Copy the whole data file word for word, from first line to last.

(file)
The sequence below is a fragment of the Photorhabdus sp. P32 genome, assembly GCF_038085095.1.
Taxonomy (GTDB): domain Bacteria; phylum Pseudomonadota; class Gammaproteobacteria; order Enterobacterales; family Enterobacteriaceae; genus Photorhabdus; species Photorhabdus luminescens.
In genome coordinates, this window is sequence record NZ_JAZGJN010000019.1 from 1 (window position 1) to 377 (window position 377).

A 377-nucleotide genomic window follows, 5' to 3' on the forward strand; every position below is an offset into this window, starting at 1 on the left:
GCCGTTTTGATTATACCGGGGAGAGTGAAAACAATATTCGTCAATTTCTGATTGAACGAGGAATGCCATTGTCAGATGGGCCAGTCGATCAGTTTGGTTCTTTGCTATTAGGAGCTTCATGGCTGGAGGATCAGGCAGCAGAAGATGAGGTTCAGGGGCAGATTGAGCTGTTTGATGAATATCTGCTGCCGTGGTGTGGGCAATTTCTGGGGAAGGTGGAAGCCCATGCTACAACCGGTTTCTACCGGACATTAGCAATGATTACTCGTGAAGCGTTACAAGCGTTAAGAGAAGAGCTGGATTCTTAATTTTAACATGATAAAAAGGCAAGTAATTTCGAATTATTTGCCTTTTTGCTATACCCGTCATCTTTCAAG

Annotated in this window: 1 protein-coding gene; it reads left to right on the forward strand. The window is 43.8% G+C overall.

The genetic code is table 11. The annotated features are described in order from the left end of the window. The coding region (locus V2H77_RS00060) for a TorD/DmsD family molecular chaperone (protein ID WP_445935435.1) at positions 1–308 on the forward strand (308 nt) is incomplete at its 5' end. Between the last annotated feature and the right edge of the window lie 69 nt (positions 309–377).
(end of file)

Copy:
The sequence below is a fragment of the Photorhabdus sp. P32 genome, assembly GCF_038085095.1.
Taxonomy (GTDB): domain Bacteria; phylum Pseudomonadota; class Gammaproteobacteria; order Enterobacterales; family Enterobacteriaceae; genus Photorhabdus; species Photorhabdus luminescens.
In genome coordinates, this window is sequence record NZ_JAZGJN010000019.1 from 1 (window position 1) to 377 (window position 377).

A 377-nucleotide genomic window follows, 5' to 3' on the forward strand; every position below is an offset into this window, starting at 1 on the left:
GCCGTTTTGATTATACCGGGGAGAGTGAAAACAATATTCGTCAATTTCTGATTGAACGAGGAATGCCATTGTCAGATGGGCCAGTCGATCAGTTTGGTTCTTTGCTATTAGGAGCTTCATGGCTGGAGGATCAGGCAGCAGAAGATGAGGTTCAGGGGCAGATTGAGCTGTTTGATGAATATCTGCTGCCGTGGTGTGGGCAATTTCTGGGGAAGGTGGAAGCCCATGCTACAACCGGTTTCTACCGGACATTAGCAATGATTACTCGTGAAGCGTTACAAGCGTTAAGAGAAGAGCTGGATTCTTAATTTTAACATGATAAAAAGGCAAGTAATTTCGAATTATTTGCCTTTTTGCTATACCCGTCATCTTTCAAG

Annotated in this window: 1 protein-coding gene; it reads left to right on the forward strand. The window is 43.8% G+C overall.

The genetic code is table 11. The annotated features are described in order from the left end of the window. The coding region (locus V2H77_RS00060) for a TorD/DmsD family molecular chaperone (protein ID WP_445935435.1) at positions 1–308 on the forward strand (308 nt) is incomplete at its 5' end. Between the last annotated feature and the right edge of the window lie 69 nt (positions 309–377).